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India, Bangladesh sign boundary deal

By   /   June 7, 2015  /   No Comments

June 7, 2015

Bangladesh and India yesterday sealed a historic land pact to swap territories, which will finally allow tens of thousands of people living in border enclaves to choose their nationality after decades of stateless limbo.

Bangladesh and India yesterday sealed a historic land pact to swap territories, which will finally allow tens of thousands of people living in border enclaves to choose their nationality after decades of stateless limbo.

Foreign secretaries of the two nations signed a protocol and exchanged instruments of ratification to make operational the Land Boundary Agreement (LBA) in the presence of visiting Indian Prime Minister Narendra Modi and Bangladeshi Premier Sheikh Hasina.

The two leaders watched as officials signed a raft of agreements and India announced a “two billion dollar line of credit” to Bangladesh.

Modi’s first trip to Dhaka since his election win last year has been dominated by the deal to fix the contours of a border that stretches 4,000 kilometers along India’s eastern flank.

While Delhi’s relations with China and Pakistan continue to be dogged by border disputes, the LBA’s ratification removes a thorn that has troubled relations between the two countries since Bangladesh’s 1971 war of secession from Pakistan.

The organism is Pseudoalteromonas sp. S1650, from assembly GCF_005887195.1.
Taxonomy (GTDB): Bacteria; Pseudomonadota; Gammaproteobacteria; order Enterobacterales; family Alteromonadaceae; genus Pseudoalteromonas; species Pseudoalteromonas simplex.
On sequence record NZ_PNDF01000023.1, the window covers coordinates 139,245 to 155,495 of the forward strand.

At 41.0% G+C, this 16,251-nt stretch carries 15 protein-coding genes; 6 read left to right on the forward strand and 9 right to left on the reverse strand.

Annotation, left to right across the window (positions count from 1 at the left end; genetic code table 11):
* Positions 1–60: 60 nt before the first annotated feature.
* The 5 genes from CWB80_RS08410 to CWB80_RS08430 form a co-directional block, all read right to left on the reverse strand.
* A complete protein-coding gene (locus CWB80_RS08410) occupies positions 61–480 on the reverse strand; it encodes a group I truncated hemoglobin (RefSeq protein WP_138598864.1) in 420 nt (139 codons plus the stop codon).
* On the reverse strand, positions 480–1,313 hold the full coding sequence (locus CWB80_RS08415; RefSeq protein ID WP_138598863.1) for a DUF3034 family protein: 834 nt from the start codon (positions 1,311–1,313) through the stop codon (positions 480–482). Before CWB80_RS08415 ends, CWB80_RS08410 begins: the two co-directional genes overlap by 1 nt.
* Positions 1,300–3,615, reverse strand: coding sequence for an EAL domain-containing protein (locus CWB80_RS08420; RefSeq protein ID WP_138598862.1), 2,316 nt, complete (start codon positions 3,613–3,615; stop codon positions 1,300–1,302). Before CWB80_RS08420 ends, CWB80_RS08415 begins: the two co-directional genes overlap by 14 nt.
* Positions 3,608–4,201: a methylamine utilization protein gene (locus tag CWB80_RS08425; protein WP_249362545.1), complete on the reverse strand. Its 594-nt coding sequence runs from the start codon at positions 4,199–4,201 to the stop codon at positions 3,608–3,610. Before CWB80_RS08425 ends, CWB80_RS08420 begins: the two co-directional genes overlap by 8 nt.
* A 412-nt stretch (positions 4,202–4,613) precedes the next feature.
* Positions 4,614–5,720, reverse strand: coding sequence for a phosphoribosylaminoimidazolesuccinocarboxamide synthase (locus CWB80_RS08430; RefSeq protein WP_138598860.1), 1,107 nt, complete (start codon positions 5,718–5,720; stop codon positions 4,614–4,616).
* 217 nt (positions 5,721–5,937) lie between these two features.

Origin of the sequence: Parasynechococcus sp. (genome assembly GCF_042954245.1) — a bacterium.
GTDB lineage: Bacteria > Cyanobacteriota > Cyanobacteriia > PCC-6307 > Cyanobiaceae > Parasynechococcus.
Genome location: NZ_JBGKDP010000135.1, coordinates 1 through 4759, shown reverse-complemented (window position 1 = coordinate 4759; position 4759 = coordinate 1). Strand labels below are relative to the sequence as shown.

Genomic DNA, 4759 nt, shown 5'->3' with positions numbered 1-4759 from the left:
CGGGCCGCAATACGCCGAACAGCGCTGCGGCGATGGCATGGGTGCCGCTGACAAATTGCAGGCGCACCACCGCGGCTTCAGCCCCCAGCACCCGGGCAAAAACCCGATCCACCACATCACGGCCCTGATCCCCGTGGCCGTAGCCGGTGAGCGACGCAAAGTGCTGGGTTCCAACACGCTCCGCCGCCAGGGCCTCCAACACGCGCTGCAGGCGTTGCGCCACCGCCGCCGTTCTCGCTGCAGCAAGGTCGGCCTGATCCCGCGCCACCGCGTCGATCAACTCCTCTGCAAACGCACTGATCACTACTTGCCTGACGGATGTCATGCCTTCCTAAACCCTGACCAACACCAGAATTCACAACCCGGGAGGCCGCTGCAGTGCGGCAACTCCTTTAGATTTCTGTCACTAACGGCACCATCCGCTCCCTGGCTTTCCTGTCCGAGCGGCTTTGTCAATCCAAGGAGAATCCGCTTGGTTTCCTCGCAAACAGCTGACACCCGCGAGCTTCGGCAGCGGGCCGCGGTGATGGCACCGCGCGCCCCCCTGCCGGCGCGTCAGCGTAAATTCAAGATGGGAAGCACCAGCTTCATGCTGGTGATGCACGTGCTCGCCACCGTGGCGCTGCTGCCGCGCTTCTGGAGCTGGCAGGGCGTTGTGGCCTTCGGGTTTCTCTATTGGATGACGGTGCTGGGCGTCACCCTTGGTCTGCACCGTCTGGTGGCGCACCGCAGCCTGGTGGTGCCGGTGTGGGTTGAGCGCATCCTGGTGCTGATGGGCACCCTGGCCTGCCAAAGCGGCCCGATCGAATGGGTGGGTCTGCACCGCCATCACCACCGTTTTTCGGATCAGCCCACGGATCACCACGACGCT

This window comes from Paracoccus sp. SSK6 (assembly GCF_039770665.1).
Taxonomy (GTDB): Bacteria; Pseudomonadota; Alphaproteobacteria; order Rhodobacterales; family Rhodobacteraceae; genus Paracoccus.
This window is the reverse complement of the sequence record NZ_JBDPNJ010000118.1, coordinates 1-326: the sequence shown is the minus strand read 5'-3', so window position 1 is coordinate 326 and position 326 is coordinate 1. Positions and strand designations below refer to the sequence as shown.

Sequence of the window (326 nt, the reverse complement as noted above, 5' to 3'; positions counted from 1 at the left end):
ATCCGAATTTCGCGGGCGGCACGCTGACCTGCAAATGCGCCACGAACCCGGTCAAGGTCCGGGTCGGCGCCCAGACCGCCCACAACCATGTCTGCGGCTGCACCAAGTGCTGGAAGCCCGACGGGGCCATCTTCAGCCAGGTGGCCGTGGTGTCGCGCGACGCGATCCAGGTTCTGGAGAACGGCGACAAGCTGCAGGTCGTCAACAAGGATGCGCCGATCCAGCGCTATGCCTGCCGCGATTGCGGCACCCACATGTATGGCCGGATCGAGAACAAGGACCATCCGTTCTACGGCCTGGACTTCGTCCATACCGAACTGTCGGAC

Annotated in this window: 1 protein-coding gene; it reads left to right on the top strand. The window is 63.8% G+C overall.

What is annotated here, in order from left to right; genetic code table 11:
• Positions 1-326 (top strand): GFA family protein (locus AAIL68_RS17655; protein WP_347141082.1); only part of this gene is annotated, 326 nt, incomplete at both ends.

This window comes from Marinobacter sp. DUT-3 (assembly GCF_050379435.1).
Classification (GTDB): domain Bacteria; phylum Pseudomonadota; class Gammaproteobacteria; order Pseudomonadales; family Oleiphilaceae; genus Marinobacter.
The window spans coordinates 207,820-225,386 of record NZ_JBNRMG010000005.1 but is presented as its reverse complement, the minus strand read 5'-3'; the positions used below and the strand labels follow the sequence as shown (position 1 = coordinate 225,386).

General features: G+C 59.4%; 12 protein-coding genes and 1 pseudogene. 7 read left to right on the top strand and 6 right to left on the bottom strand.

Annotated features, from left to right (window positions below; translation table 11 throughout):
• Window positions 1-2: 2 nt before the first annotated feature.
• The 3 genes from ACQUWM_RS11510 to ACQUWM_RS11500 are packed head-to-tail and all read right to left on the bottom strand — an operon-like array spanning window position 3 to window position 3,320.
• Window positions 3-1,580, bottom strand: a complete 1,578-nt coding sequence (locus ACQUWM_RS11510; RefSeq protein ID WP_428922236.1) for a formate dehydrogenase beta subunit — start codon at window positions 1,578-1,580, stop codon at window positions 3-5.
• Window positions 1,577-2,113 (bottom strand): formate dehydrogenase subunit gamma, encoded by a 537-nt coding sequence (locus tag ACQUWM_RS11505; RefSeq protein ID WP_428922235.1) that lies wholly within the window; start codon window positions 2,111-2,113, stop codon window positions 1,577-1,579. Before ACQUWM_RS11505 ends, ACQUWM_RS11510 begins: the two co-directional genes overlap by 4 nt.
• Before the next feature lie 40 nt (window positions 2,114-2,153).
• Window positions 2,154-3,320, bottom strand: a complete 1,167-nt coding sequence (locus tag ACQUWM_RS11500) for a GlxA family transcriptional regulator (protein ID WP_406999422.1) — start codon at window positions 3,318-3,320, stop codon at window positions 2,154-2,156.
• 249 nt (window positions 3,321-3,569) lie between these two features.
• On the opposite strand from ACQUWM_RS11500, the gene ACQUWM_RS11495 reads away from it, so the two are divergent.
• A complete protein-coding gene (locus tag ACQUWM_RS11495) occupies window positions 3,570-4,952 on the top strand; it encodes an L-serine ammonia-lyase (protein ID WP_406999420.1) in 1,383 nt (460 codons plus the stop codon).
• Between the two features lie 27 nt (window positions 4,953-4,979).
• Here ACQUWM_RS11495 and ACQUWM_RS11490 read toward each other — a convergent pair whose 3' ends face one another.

India’s intervention on behalf of the independence fighters proved decisive in that conflict and successive Bangladeshi governments have enjoyed close ties with their giant neighbor.

But an agreement on the ownership of 162 enclaves — essentially islands of land resulting from ownership arrangements made centuries ago by local princes — had proved elusive in the decades since.

Bangladesh endorsed the deal in 1974 but it was only in May that India gave its approval, teeing up yesterday’s ratification ceremony between Modi and his counterpart Sheikh Hasina.

Under the deal, the countries will exchange territories, with 111 enclaves being transferred to Bangladesh and 51 to India.

People living in the enclaves will be allowed to choose to live in India or Bangladesh, with the option of being granted citizenship in the new territories, and the enclaves will effectively cease to exist.

About 50,000 people who are thought to live in the landlocked islands lack many basic services such as schools, clinics or utility services because they are cut off from their national governments.

Modi compared the deal to the collapse of the Berlin Wall.

“We’ve resolved a question that has lingered since independence. Our two nations have a settled boundary. It will make our borders more secure and people’s lives more stable,” he said after the deal was signed.

Bangladesh’s Prime Minister was similarly effusive, terming Modi’s visit a “historic moment.”

She said she was “extremely happy that with this land pact,” adding that a “68-year old humanitarian issue comes to a peaceful end.”

The two leaders also inaugurated bus services connecting the Bangladeshi capital with four eastern India cities, and Dhaka declared a special economic zone near a southern port exclusively for Indian investors.

Just an hour after Modi’s arrival in Dhaka, two of India’s biggest conglomerates — Reliance Power and Adani — signed outline agreements with Bangladesh’s state-run electricity agency to invest about US$5 billion in the country’s rickety power sector.

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